The Summer NannyThe term “women’s fiction” can connote quite a broad range of books. Thus I was unsure what to expect from The Summer Nanny by Holly Chamberlin. This story is actually two tales in one as best friends Amy and Hayley, from very different backgrounds and with very different prospects, decide to accept employment for the summer as nannies for wealthy vacationing families. Hayley is a product of a dysfunctional family with an alcoholic and abusive father. She loves academia, but rather than finish college has to work cleaning houses to support her family. Amy’s father passed away when she was a baby, but her mother, a gifted crafter of fiber arts, has raised her in a small but comfortable home in a loving atmosphere.

Amy and Hayley find personal challenges in their summer jobs. Naive Amy is hired by a narcissistic and controlling successful businesswoman who claims to want to mentor Amy. Hayley, on the other hand, finds relief from her home environment in her job as a nanny for two year old twins whose mother is teaching French at a community college as a favor to a friend. Both girls experience personal growth as a result of their jobs. Romance plays a role in this novel, but so do family connections.

The style of The Summer Nanny with its short chapters keeps the plot moving as the focus of the chapters alternates between the two main characters. The book is interesting, but some of the scenes could have been omitted without sacrificing the integrity of the plot or the points the author wants to make.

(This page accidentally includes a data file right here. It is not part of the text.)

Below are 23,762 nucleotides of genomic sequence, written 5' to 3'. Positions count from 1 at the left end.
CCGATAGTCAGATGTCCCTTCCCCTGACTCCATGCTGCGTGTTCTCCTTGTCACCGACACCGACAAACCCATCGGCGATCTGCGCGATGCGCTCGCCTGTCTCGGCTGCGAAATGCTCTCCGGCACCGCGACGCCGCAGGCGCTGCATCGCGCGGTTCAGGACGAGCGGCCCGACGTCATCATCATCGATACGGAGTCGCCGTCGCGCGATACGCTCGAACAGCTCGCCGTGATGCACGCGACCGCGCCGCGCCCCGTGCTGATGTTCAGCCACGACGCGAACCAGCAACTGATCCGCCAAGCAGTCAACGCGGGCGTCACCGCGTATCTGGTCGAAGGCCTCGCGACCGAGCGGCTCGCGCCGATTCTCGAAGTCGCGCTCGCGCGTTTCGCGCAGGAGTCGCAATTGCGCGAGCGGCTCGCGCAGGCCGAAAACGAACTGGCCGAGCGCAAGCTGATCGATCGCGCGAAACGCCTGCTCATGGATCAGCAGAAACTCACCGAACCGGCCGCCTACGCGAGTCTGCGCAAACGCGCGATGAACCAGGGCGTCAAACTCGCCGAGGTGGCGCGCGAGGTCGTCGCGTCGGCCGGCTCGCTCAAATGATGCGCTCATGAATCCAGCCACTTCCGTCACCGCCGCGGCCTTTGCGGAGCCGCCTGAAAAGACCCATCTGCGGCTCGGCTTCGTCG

Although this book could be considered a “beach read,” it is not really fluff. The author encourages the reader to examine questions of the causes and results of two abusive situations and the responses of the characters involved in them. There are definite themes of right and wrong and the importance of choices.

I would like to extend my thanks to netgalley.com and to Kensington Books for giving me the opportunity to read this book in exchange for an honest review.

Rating: 4/5

Category: Women’s Fiction

Notes: One of the recurring characters in the book is a lesbian and a subplot concerns her relationship status, but there are no descriptions of a physical relationship.

Publication:   June 26, 2018—Kensington Books

Memorable Lines:

Hayley was smart enough to know there was no possibility of completely throwing off one’s past, but there had to be ways to move into the future relatively unencumbered by traumas experienced when one was young.

Love and admiration transformed an average-looking human being into an angel of beauty. Contempt and dislike transformed an average-looking human being into a goblin.

“What with arts education funding being cut so drastically, I feel I have to do something. Kids need to learn visual thinking and creative problem solving.”

Hot on the Trail in Ancient Egypt–young time travelers

Hot on the Trail in Ancient Egypt

written by Linda Bailey

illustrations by Bill Slavin

Hot on the Trail in Ancient EgyptHot on the Trail in Ancient Egypt is a juvenile graphic novel that kept this adult interested from beginning to end.  In this book, which is part of The Time Travel Guides, the bored Pinkerton twins chase after their little sister Libby who has entered the rather creepy Good Times Travel Agency. Opening the owner’s personal guide book catapults the three children into Ancient Egypt. They learn that their adventure will not end until they finish reading the book.